How to Grow Past Criticism

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I was approached recently by one of my peers who expressed a humbling amount of appreciation for my habitual positivity and optimistic outlook not only on my own life, but through and despite of various difficulties. They asked me if I could maybe break down some of the lessons I’ve learned that have allowed me adopt the attitude I have – so I will attempt to do that in this article, the goal being that you, the reader, can use these modes of thinking to help you grow past criticism.

I’ll start by saying that nobody likes to hear negative feedback. Even people like myself, who are adamant about seeing positivity in every situation, have an immediate instinctual response to negative feedback that is not pleasant. Whether a comment from an instructor, a supervisor, a colleague or even an employee, there is an understanding that we don’t like to be criticized. Having said that, I will not attempt to change your mind about this fact, rather, I will share some methods of interpretation of criticism that can allow you to detach yourself from the moment, and view the situation through a lens of longevity.

The first point I’d like to make is that the process of growth is an upward trend. Nobody grows downward, or “loses growth”. Growth happens in a positive way – always. What many people interpret as ‘negative’ or ‘failing’ are merely steps along the way. I use the word “steps” deliberately, as anybody knows that the more steps you climb, the more your legs hurt, but the better they will be for it. A failure is not negative progress in your journey, but rather a test of character and a challenge of the mind. As soon as you contextualize criticism through such a lens, you begin to understand its value in the “staircase” of your life.

Criticism is not absolute. Yes, there are times when a right answer is needed, or when an action you do is wrong, but why is it a bad thing to be told that it is wrong? Is that not how you learned everything you know? The process you must go through in such a scenario is reflection. Understand the situation in its broader context and interrogate your opinion in relation to that of the person from which you are receiving criticism. If you can identify the intention with which a negative comment is made, you can interpret it in a way that is not only positive for you, but for the person with whom you are speaking with as well. Maybe they don’t know the full story. Perhaps you did not fully explain your idea or point of view. Maybe they are actually ignorant on the subject, and in some cases, maybe you are! In all these scenarios, there is an opportunity for growth. In your case, an opportunity to learn how to clarify your argument. In theirs, an opportunity to learn about something they may not fully be aware of. The key element is that from the situation both parties have the potential to learn, even though what triggered the interaction was a negative response.

Understanding that the development of your own ideas may come with a subconscious rebellion to the ones of those around you is critical to the development of a habitual form of growing past criticism. In life, not everyone will agree with you. And truthfully, they don’t have to. A belief in your own opinions comes from a desire to grow. To become intellectually independent – which is a remarkable thing.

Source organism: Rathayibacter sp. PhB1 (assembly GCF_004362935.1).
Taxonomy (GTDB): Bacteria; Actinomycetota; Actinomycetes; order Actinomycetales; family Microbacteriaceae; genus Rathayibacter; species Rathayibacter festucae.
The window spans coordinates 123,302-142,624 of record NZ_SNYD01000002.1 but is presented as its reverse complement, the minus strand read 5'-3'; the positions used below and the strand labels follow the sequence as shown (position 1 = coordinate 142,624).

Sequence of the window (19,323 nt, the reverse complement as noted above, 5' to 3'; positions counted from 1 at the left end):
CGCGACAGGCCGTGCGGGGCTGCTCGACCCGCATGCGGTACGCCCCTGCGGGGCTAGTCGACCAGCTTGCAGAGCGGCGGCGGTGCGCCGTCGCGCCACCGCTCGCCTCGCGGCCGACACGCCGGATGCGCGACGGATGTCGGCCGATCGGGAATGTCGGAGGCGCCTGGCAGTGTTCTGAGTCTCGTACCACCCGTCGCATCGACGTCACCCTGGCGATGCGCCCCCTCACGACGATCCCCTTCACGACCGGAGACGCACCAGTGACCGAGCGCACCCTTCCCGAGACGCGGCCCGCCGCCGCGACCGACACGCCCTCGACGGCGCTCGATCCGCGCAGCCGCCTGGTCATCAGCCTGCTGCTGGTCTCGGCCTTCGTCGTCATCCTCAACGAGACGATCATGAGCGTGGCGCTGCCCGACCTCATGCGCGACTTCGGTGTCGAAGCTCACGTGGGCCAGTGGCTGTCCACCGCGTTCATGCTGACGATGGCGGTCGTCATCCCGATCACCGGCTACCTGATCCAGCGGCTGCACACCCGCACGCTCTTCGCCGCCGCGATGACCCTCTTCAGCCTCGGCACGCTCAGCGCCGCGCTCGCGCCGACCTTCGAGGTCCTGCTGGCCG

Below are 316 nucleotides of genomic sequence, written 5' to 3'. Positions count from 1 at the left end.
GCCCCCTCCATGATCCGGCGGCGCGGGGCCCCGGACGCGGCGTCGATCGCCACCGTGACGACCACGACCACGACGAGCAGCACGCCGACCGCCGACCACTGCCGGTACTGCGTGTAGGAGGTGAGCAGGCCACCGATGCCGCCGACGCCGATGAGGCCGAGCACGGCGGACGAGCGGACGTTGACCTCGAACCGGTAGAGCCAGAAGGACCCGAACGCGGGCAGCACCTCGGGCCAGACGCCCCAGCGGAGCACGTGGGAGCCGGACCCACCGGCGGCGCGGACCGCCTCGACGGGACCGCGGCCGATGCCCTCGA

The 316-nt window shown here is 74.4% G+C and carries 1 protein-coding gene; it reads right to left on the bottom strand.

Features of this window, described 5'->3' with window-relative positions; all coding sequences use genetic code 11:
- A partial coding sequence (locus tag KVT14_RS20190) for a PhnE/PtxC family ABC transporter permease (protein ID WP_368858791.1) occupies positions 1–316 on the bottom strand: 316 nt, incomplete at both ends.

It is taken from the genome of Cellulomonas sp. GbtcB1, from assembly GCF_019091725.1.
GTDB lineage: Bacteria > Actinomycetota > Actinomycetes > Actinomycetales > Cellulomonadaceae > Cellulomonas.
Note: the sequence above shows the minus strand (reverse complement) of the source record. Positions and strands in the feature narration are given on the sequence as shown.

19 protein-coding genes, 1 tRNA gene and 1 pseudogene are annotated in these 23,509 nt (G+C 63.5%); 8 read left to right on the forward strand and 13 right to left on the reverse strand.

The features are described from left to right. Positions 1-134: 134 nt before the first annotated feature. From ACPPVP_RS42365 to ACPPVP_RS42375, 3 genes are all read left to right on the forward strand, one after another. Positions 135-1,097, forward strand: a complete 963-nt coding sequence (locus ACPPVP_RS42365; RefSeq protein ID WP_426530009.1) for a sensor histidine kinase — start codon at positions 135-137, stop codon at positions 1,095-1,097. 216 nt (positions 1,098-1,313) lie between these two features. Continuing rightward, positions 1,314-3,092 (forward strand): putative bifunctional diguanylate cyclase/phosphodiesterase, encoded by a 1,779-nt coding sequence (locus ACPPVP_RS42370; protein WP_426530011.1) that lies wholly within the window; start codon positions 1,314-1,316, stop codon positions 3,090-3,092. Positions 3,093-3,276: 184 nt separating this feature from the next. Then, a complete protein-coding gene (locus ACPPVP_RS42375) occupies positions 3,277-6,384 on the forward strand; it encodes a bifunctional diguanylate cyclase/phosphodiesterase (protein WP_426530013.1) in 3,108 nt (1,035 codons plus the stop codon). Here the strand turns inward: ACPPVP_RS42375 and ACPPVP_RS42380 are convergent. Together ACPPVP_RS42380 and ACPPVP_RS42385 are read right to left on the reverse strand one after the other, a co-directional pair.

Lastly, I’d like to highlight one last strategy that allows me to determine where my life’s energy should be spent. In a case where criticism is being given for no apparent reason other than the inflation of an ego, do yourself a favor and let it go. Understanding the value of your time and energy in this world will allow you to spend them on things that matter. Things that help you grow, and things that help you learn.

I am sure that I have oversimplified many of these concepts and that they will change on a case by case basis, so if anyone is struggling to contextualize these strategies in relation to their own life, please reach out with a comment or via the CONTACT page and I would be more than happy to help.

As always, please share this article with somebody to help us all learn and grow together.

#growtogether #zuluechoinitiative

2 Comments Add yours

  1. Ms.B. says:

    ZULUECHO, your voice reverberates many times around the mountain and returns with “mantras” for us all and for all ages. I’ve often thought what if criticism didn’t have such a bad rep (and rap!). Suppose criticism was sought after and all the graffiti on city walls sang of its treasure and benefits. In a way, your reflective essay has done just that!

    You speak of human energy and the effort to store it, don’t give it away recklessly to all criticism everywhere , make a boundary for yourself (don’t confuse that with a barrier) so that the intellectual truths you aspire to are conserved not harmed. And, of course, that doesn’t mean that there isn’t room for other perspectives; it’s meant to allow some comfort in knowing you had an impulse, checked it out like a good scientist or journalist, and now that impulse is a part of your life, your doing and thinking. Thank you for sharing that excellent state of unshakable confidence.

    And then there are those moments to let go criticism derived from ill-will. What a teaching you have given! Continue.

    Liked by 1 person

    1. Thank you Ms. B for your response and feedback!

      You elaborate on many of the motivations and ideas behind this post. Thank you for sharing very important concepts with us!

      Like

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